Freeman & Lowe

Artist duo Jonah Freeman and Justin Lowe toy with real-world history and culture to create fictional yet weirdly believable immersive environments through their site specific installations. For their most recent project “Bright White Underground,” Freeman and Lowe imagined the Buck House, Rudolf Schindler’s architectural landmark which is situated a few blocks from the Los Angeles County Museum of Art, as a sort of LSD safe house of the variety that the C.I.A. maintained when covertly testing the hallucinogenic substance in the 1950s. In Freeman and Lowe’s constructed narrative, Marasa, a drug modeled after LSD, was being developed by a certain Dr. Arthur Cook through the Vortice Institute, his psychoanalytic practice. Marasa, Haitian for the sacred twins of voodoo, alludes to the doubling effect of their novel hallucinogen: being high on the drug resulted in seeing your alter ego.

Bright White Underground builds upon the artists’ dimensional narrative universe, which involves a wide variety of social and historical environments such as secret uptown societies, clandestine meth labs, and abandoned hippie communes, among others. The themes central to their work are specifically alchemy in a modern context and community, ritual and psychosis.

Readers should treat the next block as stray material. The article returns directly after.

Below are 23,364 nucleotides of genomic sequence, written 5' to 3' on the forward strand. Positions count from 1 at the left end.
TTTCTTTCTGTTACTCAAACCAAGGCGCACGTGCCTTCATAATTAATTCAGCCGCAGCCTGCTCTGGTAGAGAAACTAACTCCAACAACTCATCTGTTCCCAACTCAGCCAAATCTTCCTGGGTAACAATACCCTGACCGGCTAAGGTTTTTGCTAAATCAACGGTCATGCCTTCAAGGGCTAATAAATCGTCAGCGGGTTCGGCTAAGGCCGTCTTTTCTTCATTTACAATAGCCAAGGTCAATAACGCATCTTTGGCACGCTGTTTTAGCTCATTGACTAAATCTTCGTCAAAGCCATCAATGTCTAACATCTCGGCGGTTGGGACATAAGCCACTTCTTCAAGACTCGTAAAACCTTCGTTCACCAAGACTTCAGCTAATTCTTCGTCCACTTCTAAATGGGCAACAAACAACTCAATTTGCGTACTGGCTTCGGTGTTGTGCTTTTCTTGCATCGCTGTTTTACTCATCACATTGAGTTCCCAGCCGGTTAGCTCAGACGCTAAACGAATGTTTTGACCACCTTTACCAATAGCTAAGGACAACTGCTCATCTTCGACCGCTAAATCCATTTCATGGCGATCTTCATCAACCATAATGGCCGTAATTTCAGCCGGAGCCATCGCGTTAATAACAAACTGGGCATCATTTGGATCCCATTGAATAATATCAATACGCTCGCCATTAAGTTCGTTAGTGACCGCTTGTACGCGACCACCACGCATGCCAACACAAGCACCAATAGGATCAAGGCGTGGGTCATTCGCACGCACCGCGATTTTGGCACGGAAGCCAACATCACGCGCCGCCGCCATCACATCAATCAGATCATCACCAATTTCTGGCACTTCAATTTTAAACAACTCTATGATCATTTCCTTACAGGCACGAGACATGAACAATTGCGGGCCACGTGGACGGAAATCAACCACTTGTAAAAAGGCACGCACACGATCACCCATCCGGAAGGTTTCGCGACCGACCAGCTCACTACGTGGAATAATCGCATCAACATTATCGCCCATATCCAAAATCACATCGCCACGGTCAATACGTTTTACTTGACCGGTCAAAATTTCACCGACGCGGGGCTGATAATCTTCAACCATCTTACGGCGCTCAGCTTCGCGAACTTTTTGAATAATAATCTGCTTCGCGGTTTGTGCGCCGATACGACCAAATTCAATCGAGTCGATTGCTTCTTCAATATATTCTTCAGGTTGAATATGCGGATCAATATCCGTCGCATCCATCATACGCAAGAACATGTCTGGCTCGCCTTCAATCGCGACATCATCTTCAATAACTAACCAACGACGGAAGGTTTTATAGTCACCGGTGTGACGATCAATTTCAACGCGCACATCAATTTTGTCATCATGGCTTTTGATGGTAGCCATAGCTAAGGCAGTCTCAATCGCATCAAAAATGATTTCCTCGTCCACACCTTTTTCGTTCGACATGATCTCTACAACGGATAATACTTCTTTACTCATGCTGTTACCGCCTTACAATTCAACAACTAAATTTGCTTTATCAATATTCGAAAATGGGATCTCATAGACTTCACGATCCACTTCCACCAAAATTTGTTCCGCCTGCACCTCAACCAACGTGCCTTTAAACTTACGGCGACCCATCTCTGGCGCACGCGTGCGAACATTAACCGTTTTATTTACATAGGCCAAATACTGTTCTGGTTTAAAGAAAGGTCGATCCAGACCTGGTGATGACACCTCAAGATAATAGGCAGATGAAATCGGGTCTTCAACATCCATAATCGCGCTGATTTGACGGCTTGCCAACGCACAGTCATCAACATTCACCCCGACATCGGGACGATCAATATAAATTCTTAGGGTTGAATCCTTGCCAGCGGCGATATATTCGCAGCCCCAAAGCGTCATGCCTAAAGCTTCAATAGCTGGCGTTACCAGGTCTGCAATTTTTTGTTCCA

Bright White Underground is a direct evolution of the artists’ previous installations Hello Meth Lab In The Sun, 2008, commissioned by Ballroom Marfa, Hello Meth Lab With A View, 2008 installed as part of The Station in Miami, FL curated by Shamim M. Momin and Nate Lowman and produced by Eleanor Cayre and the previous chapter, Black Acid Co-op, 2009, at Deitch Projects in NYC. Hello Meth Lab in the Sun was a vast and labyrinthine installation that wove the aftermath of meth addiction into a chaotic architectural fantasy including a kitchen decimated by fire, a walk-in terrarium, a yoga loft wallpapered with cutouts of extreme gore from Fangoria magazine and a fully loaded meth lab.